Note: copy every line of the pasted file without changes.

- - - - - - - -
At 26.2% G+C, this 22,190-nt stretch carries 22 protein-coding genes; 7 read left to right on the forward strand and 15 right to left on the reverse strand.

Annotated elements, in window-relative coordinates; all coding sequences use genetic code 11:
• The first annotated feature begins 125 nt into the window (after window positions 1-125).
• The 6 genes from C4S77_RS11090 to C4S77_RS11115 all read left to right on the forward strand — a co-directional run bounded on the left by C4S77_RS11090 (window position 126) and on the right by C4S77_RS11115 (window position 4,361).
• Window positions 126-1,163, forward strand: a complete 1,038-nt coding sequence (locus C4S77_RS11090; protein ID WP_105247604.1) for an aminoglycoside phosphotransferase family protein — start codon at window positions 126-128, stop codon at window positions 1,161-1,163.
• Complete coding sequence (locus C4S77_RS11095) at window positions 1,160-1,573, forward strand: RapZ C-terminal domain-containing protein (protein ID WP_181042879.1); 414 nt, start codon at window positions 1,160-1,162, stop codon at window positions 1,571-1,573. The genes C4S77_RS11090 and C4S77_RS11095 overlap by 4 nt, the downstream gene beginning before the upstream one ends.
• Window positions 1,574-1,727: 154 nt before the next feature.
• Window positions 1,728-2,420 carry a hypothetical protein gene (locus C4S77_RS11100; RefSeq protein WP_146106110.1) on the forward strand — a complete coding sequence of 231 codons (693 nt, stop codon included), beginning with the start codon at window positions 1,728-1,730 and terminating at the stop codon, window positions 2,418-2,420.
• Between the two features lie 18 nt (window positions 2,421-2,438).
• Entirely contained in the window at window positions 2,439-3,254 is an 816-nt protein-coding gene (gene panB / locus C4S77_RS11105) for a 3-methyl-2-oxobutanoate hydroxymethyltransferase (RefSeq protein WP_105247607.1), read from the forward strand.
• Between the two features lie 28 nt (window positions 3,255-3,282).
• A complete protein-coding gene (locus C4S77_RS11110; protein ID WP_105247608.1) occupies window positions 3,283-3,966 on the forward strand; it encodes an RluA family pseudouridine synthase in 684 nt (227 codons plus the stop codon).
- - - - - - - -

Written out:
At 26.2% G+C, this 22,190-nt stretch carries 22 protein-coding genes; 7 read left to right on the forward strand and 15 right to left on the reverse strand.

Annotated elements, in window-relative coordinates; all coding sequences use genetic code 11:
• The first annotated feature begins 125 nt into the window (after window positions 1-125).
• The 6 genes from C4S77_RS11090 to C4S77_RS11115 all read left to right on the forward strand — a co-directional run bounded on the left by C4S77_RS11090 (window position 126) and on the right by C4S77_RS11115 (window position 4,361).
• Window positions 126-1,163, forward strand: a complete 1,038-nt coding sequence (locus C4S77_RS11090; protein ID WP_105247604.1) for an aminoglycoside phosphotransferase family protein — start codon at window positions 126-128, stop codon at window positions 1,161-1,163.
• Complete coding sequence (locus C4S77_RS11095) at window positions 1,160-1,573, forward strand: RapZ C-terminal domain-containing protein (protein ID WP_181042879.1); 414 nt, start codon at window positions 1,160-1,162, stop codon at window positions 1,571-1,573. The genes C4S77_RS11090 and C4S77_RS11095 overlap by 4 nt, the downstream gene beginning before the upstream one ends.
• Window positions 1,574-1,727: 154 nt before the next feature.
• Window positions 1,728-2,420 carry a hypothetical protein gene (locus C4S77_RS11100; RefSeq protein WP_146106110.1) on the forward strand — a complete coding sequence of 231 codons (693 nt, stop codon included), beginning with the start codon at window positions 1,728-1,730 and terminating at the stop codon, window positions 2,418-2,420.
• Between the two features lie 18 nt (window positions 2,421-2,438).
• Entirely contained in the window at window positions 2,439-3,254 is an 816-nt protein-coding gene (gene panB / locus C4S77_RS11105) for a 3-methyl-2-oxobutanoate hydroxymethyltransferase (RefSeq protein WP_105247607.1), read from the forward strand.
• Between the two features lie 28 nt (window positions 3,255-3,282).
• A complete protein-coding gene (locus C4S77_RS11110; protein ID WP_105247608.1) occupies window positions 3,283-3,966 on the forward strand; it encodes an RluA family pseudouridine synthase in 684 nt (227 codons plus the stop codon).